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Bust stress. Do Tribal Meditation!
June 17, 2005
oga, meditation, natural healing -- you may have experienced it all.
Now you have another option as a new form of relaxation technique promises to check the rampaging stress levels among the urban population.
Based on the lifestyle practices of three primitive tribes in Orissa, Ahemadabad meditation expert Murli Menon claims to have come up with a new way of dealing with stress.
"There are several primitive tribes in India who live in close proximity with Nature. Their unique lifestyle practices can be an inspiration to the urban folks to deal with stress effectively. My method seeks to provide relief to the urban folks utilising the knowledge of the tribes that they have gained over centuries through close affiliation with Nature," he says.
The new 'relaxation method' is the result of research, says Menon.
The research covered the Kadia, Mankadia and Kohl tribes of Orissa. These tribes live in the protected forest areas in Mayurbhanj district of the state.
"People usually have the notion that tribal people have a very simple life and they do not have any stress in life. But their life is full of challenges and stressful situations. But they have their own ways of handling the stress," says Menon.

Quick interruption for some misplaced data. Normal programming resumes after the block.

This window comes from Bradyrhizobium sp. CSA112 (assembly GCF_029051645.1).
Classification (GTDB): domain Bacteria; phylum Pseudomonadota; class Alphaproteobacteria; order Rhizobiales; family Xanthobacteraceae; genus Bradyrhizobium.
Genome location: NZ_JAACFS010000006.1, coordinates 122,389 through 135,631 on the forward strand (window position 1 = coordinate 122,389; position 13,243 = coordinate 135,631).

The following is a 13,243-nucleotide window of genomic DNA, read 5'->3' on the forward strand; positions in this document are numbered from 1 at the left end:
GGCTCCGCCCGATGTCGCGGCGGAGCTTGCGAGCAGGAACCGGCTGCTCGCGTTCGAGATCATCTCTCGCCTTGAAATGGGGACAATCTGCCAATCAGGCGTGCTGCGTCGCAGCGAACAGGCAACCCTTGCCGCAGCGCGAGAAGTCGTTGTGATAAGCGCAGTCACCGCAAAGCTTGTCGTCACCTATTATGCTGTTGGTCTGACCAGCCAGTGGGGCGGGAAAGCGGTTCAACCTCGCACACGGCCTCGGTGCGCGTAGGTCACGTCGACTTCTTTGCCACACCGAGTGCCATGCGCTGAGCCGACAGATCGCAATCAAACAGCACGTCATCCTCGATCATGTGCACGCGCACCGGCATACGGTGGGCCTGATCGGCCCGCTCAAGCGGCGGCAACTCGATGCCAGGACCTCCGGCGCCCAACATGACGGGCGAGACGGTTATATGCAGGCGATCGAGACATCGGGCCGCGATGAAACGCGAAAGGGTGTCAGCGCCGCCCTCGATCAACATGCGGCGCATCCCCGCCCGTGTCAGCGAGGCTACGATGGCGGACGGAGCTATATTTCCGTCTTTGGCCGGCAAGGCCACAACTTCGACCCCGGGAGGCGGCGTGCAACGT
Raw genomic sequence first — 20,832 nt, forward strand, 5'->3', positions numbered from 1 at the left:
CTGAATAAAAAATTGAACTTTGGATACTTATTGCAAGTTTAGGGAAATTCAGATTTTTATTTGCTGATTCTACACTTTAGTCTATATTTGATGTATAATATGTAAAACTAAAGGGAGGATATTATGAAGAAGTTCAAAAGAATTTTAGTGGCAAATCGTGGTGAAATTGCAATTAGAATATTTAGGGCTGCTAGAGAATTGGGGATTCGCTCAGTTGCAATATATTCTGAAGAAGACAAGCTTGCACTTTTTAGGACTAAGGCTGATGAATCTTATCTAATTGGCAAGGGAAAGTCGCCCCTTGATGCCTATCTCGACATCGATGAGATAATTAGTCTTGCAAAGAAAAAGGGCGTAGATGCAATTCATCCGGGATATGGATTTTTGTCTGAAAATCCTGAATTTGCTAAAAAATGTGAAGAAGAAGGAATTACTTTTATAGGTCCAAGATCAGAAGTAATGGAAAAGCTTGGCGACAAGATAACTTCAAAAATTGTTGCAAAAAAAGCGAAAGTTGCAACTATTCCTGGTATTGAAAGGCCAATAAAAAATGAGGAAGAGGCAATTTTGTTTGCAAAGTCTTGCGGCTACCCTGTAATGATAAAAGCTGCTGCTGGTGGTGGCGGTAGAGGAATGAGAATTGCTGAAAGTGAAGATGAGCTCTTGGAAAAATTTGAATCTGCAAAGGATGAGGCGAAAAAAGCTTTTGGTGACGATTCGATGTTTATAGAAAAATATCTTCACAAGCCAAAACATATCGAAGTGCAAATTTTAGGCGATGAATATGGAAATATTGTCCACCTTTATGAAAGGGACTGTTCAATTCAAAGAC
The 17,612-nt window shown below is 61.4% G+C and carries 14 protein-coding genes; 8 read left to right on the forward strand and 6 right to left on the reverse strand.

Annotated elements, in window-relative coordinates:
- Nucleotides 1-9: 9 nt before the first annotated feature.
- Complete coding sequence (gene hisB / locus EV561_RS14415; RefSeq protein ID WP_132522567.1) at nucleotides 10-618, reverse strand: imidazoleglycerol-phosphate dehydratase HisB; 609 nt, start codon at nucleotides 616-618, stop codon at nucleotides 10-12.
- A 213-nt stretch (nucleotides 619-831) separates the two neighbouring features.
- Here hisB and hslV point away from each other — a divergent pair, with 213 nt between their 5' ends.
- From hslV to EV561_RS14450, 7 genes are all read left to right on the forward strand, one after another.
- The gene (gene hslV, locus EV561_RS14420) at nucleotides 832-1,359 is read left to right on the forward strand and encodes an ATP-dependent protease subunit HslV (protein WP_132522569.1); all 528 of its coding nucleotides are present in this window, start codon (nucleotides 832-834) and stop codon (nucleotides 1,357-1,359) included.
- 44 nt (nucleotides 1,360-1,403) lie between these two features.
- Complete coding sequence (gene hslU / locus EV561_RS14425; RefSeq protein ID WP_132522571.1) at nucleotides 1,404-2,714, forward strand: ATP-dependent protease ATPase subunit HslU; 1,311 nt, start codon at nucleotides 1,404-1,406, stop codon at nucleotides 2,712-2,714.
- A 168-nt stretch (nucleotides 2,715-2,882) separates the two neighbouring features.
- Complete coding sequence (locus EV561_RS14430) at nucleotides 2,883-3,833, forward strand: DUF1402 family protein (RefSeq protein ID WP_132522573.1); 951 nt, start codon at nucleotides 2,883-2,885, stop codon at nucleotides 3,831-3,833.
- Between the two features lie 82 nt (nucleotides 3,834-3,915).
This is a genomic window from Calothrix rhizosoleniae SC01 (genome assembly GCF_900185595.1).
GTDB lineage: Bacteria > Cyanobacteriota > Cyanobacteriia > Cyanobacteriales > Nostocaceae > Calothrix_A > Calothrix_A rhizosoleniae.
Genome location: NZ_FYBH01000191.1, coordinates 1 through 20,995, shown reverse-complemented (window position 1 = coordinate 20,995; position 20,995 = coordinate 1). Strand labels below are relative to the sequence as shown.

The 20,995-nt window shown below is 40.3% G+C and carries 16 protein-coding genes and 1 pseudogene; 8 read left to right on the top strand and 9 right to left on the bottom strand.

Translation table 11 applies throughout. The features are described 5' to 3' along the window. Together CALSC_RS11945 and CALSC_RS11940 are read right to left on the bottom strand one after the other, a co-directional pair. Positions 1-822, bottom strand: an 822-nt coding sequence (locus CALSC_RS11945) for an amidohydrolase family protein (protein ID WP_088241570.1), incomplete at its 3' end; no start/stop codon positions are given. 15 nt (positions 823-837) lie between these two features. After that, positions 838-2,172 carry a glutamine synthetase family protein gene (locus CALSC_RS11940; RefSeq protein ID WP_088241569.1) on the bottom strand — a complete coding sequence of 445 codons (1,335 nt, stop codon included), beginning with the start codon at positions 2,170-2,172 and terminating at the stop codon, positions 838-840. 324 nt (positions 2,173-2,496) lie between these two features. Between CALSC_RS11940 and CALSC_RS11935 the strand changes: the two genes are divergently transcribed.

After observing the lives of the three tribes closely for nine years, Menon has come up with a complete 'package', which he thinks will be able to deal with stress.
There are a few vital components in the way the tribals live, says Menon. They are:
- Harmonised day-to-day activities.
"All put together, it can work wonders as a stress buster," says Menon.
Unlike most other tribes, the tribes Menon observed are vegetarian. He says their food habits can prove to be beneficial to the urban people.
"They are completely vegetarian. They even abstain from taking milk and milk products. They survive on different fruits naturally available in the forest area. They also consume a lot of fluid in the form of black tea, which enables them to beat the heat and humid weather," he says.
"Dreams are another vital component in Tribal Meditation, which can be used to predict the natural phenomenon if analysed properly," says Menon.
The Kadia, Mankadia and Kohl tribes discuss their dreams together.
People of these tribes assemble in their respective villages during the mornings to discuss their dreams.
Another stress-busting measure they practise is to dance together. The young and old get together during the evenings to shake a leg to the rhythmic beats of the drum.
"Synchronised body movements to well composed music helps do away with the stress. Tribal Meditation requires practitioners to dance in the evening for a some time," says Menon.
They sleep early, for eight hours a day usually, and rise early. Laughter and clapping are two important practices in their lives. They have rituals where they clap with both hands and laugh out loud.
Tribal Meditation combines all such practices to give a healing touch to stressed people.